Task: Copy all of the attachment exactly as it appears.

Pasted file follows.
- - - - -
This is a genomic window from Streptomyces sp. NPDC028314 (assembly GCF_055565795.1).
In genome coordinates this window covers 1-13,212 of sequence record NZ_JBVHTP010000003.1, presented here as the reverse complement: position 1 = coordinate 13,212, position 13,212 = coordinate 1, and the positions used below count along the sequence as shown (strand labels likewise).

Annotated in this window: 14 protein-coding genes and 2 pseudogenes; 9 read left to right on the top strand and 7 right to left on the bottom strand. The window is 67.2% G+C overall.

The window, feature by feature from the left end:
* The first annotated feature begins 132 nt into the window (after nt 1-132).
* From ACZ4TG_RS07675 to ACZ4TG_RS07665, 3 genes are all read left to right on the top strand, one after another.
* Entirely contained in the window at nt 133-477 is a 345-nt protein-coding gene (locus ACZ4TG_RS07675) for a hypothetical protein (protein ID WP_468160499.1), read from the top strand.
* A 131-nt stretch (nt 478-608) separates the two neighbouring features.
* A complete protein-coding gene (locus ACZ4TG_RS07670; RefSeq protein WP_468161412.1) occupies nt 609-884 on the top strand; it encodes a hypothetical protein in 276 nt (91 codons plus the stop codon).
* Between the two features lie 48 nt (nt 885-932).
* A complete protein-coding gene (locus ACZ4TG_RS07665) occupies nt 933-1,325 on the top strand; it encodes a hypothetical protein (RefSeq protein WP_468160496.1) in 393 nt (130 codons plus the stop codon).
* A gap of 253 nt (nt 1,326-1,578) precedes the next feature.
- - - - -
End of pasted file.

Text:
This is a genomic window from Streptomyces sp. NPDC028314 (assembly GCF_055565795.1).
In genome coordinates this window covers 1-13,212 of sequence record NZ_JBVHTP010000003.1, presented here as the reverse complement: position 1 = coordinate 13,212, position 13,212 = coordinate 1, and the positions used below count along the sequence as shown (strand labels likewise).

Annotated in this window: 14 protein-coding genes and 2 pseudogenes; 9 read left to right on the top strand and 7 right to left on the bottom strand. The window is 67.2% G+C overall.

The window, feature by feature from the left end:
* The first annotated feature begins 132 nt into the window (after nt 1-132).
* From ACZ4TG_RS07675 to ACZ4TG_RS07665, 3 genes are all read left to right on the top strand, one after another.
* Entirely contained in the window at nt 133-477 is a 345-nt protein-coding gene (locus ACZ4TG_RS07675) for a hypothetical protein (protein ID WP_468160499.1), read from the top strand.
* A 131-nt stretch (nt 478-608) separates the two neighbouring features.
* A complete protein-coding gene (locus ACZ4TG_RS07670; RefSeq protein WP_468161412.1) occupies nt 609-884 on the top strand; it encodes a hypothetical protein in 276 nt (91 codons plus the stop codon).
* Between the two features lie 48 nt (nt 885-932).
* A complete protein-coding gene (locus ACZ4TG_RS07665) occupies nt 933-1,325 on the top strand; it encodes a hypothetical protein (RefSeq protein WP_468160496.1) in 393 nt (130 codons plus the stop codon).
* A gap of 253 nt (nt 1,326-1,578) precedes the next feature.